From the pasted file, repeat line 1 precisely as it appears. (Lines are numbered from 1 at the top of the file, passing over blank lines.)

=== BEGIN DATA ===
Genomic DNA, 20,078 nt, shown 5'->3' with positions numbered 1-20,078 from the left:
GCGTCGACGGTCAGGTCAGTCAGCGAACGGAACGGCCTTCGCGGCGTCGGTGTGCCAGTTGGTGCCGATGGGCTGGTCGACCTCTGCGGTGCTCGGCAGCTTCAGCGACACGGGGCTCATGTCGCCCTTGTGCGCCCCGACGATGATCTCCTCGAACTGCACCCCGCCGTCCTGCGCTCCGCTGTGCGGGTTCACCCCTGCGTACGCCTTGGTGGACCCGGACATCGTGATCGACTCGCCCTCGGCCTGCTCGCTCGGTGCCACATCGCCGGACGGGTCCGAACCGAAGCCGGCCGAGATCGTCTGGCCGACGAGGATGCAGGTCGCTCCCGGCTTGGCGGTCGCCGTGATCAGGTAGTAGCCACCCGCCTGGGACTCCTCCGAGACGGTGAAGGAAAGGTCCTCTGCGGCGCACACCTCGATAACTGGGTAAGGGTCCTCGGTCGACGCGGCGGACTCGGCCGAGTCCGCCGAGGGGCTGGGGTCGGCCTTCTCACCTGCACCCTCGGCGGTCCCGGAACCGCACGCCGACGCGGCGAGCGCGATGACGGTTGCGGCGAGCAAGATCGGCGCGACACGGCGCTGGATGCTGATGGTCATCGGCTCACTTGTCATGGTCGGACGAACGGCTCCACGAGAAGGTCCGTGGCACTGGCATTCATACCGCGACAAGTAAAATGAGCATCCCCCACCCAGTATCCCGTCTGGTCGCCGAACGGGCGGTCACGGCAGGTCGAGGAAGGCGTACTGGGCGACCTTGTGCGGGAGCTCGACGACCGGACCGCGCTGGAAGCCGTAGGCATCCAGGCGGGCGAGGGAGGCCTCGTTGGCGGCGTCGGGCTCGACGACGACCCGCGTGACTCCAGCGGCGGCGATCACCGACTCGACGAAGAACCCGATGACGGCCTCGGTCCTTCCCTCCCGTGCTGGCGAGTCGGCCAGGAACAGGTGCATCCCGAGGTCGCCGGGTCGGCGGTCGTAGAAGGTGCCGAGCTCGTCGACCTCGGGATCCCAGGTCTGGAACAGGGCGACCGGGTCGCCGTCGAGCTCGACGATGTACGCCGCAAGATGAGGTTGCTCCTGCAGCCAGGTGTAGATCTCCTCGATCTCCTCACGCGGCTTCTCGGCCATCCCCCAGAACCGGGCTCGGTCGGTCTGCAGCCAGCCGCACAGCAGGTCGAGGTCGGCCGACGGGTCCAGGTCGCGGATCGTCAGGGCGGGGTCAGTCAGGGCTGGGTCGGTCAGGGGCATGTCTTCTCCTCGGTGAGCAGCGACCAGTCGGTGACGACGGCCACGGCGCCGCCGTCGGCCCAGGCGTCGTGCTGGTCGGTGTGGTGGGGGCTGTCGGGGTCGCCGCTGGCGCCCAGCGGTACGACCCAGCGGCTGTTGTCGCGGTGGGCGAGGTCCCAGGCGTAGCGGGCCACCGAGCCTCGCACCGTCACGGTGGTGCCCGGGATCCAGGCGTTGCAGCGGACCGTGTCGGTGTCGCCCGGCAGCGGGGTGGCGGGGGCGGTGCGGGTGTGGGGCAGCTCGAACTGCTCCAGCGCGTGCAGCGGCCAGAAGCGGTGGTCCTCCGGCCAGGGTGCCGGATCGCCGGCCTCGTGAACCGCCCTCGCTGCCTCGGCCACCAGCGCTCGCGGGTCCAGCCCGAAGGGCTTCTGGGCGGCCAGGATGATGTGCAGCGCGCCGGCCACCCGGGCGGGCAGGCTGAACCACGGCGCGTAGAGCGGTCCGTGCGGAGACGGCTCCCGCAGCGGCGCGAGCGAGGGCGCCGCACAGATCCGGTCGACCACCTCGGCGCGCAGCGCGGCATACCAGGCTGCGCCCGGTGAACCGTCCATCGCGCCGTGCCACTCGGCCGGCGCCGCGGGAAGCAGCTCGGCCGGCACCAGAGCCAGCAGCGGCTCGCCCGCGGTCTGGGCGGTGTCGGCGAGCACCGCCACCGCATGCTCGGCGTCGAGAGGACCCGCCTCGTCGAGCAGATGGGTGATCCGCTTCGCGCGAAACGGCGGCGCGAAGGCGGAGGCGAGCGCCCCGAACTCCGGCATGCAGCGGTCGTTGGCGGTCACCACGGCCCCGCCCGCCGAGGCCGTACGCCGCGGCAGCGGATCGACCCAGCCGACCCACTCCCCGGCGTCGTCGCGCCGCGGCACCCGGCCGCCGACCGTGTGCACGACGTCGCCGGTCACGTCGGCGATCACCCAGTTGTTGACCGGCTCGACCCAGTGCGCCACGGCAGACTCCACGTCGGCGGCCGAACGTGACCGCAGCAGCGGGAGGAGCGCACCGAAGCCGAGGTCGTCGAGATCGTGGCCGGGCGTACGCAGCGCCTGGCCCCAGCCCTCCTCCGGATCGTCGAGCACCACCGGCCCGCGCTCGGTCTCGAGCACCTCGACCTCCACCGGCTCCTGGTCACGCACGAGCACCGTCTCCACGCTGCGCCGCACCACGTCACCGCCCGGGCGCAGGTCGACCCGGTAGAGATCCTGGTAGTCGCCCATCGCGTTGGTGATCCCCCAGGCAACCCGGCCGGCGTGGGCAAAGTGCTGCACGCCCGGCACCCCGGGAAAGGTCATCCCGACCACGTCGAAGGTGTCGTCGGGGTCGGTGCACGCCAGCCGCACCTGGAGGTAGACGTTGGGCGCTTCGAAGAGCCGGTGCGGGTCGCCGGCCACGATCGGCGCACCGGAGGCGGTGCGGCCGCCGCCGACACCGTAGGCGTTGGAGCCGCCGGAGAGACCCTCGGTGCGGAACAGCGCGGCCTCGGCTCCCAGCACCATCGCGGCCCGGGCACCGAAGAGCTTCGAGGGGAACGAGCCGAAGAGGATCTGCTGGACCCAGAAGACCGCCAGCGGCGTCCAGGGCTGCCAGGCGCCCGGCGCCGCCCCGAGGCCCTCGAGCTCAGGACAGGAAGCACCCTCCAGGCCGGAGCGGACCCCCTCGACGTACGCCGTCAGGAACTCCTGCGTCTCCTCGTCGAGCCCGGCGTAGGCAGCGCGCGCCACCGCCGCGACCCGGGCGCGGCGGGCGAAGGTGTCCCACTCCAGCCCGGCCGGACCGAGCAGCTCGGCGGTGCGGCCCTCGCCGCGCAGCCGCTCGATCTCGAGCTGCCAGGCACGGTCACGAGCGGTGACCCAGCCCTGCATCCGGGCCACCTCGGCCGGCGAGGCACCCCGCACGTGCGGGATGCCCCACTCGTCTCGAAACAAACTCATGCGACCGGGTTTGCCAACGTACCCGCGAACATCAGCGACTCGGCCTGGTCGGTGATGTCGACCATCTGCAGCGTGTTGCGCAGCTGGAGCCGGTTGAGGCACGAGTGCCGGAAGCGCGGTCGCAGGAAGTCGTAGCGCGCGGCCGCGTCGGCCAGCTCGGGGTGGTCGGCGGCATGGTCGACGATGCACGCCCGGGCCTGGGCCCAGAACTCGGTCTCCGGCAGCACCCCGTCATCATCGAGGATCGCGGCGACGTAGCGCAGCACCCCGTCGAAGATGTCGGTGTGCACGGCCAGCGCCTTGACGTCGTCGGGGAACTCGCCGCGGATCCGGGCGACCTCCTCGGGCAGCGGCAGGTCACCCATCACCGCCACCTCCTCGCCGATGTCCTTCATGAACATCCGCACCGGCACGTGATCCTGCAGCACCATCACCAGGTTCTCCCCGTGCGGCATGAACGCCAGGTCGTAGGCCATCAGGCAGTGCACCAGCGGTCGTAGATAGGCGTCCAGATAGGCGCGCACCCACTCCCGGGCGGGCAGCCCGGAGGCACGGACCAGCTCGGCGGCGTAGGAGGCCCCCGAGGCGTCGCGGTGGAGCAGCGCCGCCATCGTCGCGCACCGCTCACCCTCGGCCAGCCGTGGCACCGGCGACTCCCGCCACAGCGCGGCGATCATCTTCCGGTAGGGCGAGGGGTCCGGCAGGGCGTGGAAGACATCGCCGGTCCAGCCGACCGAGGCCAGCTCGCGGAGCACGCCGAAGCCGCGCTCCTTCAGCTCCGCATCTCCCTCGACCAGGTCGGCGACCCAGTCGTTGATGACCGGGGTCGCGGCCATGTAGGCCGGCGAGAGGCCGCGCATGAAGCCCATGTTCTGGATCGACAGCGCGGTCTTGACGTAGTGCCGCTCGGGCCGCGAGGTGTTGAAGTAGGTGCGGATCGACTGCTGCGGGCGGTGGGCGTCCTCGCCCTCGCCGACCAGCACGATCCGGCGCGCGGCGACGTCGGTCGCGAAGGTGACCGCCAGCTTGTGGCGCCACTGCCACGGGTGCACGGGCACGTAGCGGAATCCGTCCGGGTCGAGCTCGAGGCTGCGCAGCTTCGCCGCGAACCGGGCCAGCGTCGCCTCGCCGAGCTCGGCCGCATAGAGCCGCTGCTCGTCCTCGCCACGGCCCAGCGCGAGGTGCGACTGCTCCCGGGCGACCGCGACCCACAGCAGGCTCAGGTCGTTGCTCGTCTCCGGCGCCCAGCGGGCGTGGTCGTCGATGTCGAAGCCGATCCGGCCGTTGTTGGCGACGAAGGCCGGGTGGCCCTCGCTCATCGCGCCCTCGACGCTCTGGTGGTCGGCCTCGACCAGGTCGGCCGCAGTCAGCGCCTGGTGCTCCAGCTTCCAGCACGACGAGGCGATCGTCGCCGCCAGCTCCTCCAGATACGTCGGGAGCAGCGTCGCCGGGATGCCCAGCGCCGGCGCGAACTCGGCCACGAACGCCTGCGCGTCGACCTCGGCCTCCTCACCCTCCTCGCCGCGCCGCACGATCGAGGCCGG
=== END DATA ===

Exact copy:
Genomic DNA, 20,078 nt, shown 5'->3' with positions numbered 1-20,078 from the left: